Teresa Giudice

The NephCure Foundation recognized “The Real Housewives of New Jersey” reality TV star Teresa Giudice as a “Real Hero” for her ongoing commitment to the kidney disease non-profit’s mission recently at Capitale in lower Manhattan.

Ms. Giudice was introduced at The NephCure Foundation’s eighth annual fundraising gala, Countdown To A Cure, which honored John Keogh, who received the 2012 NephCure Foundation Service Award. Keogh, the Vice Chairman and COO of Ace Group, one of the world’s largest multiline property and casualty insurers, was hailed for his philanthropy and dedication to NephCure’s mission. 

Earlier this year Giudice competed on NBC’s hit series, The Celebrity Apprentice, naming the NephCure Foundation as her charity. Her efforts resulted in a $60,000 donation to NephCure. Last night, she told an audience of 700 the story of how she decided to join the cast and designate NephCure as her charity.

In red carpet interviews, she said, “I met Matthew (Levine) two years ago at Eric Trump’s foundation event and when I met him he looked like this beautiful little boy - totally fine. Then I started talking to his mom and she told me that he had this rare kidney disease (Focal Segmental Glomerulosclerosis, also known as FSGS), and he takes fifteen pills a day. Just hearing that broke my heart - being a mom of four. I can’t even imagine what they go through every day. So, after that, I was asked to do Celebrity Apprentice and instantly I thought of Matthew. I wanted to do whatever I could to help him so that’s how I got involved with NephCure. I’ve raised over $60,000 on Celebrity Apprentice and I told them they have me for life until we find a cure.”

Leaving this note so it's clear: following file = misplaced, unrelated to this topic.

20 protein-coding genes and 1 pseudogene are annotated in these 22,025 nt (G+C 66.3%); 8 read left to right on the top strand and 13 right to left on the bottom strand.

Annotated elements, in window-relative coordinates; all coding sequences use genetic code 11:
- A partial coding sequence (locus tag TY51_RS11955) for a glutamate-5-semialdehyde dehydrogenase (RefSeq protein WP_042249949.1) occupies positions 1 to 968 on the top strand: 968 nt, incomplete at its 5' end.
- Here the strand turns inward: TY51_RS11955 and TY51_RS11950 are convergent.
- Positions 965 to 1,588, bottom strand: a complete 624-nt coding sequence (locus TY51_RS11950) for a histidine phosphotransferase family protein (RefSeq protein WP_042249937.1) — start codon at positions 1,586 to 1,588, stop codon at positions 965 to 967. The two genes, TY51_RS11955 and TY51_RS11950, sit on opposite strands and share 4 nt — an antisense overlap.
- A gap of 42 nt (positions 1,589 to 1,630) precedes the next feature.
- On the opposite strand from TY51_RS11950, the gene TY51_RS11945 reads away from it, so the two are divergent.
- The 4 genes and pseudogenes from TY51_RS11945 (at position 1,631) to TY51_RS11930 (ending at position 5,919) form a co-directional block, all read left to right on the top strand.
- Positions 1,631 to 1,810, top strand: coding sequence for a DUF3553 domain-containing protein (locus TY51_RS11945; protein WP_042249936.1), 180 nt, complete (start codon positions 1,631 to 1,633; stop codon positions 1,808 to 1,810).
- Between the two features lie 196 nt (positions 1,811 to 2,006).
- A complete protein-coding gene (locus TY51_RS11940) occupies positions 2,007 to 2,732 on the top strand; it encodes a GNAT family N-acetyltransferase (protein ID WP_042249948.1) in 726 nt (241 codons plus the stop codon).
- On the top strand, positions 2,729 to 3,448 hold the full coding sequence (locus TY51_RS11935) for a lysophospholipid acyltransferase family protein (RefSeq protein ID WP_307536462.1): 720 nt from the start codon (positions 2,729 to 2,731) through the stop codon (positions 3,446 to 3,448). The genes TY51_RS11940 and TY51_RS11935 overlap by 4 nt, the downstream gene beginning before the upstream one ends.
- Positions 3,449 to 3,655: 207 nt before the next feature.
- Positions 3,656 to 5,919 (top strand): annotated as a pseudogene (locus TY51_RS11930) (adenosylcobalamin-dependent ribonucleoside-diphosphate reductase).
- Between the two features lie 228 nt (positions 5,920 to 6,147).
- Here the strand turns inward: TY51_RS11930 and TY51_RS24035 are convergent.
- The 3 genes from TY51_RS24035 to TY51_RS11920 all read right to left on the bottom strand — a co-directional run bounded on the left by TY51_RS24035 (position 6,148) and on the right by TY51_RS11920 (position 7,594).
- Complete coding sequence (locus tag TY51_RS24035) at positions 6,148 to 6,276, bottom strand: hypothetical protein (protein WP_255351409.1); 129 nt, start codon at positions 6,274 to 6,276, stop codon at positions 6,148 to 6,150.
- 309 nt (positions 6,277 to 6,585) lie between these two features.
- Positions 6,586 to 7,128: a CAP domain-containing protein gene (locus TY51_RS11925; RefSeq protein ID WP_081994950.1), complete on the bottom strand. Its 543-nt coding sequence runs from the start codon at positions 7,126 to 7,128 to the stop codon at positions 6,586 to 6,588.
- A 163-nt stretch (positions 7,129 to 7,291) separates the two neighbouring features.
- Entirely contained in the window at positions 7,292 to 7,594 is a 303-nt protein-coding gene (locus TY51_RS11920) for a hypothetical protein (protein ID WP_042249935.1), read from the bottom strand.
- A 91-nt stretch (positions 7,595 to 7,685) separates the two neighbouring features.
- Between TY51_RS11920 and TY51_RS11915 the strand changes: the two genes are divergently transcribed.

Matthew Levine’s parents, Michael and Dana, are active with The NephCure Foundation as organizers and fundraisers with Michael serving on the non-profit’s board of directors.

“The Real Housewives of New Jersey” video crew was on hand to capture Giudice and husband, Joe, on the red carpet and throughout the event, during which Guidice helped raise an estimated $500,000 for research into the kidney disease FSGS and Nephrotic Syndrome.

Photo Courtesy Of: NephCure Foundation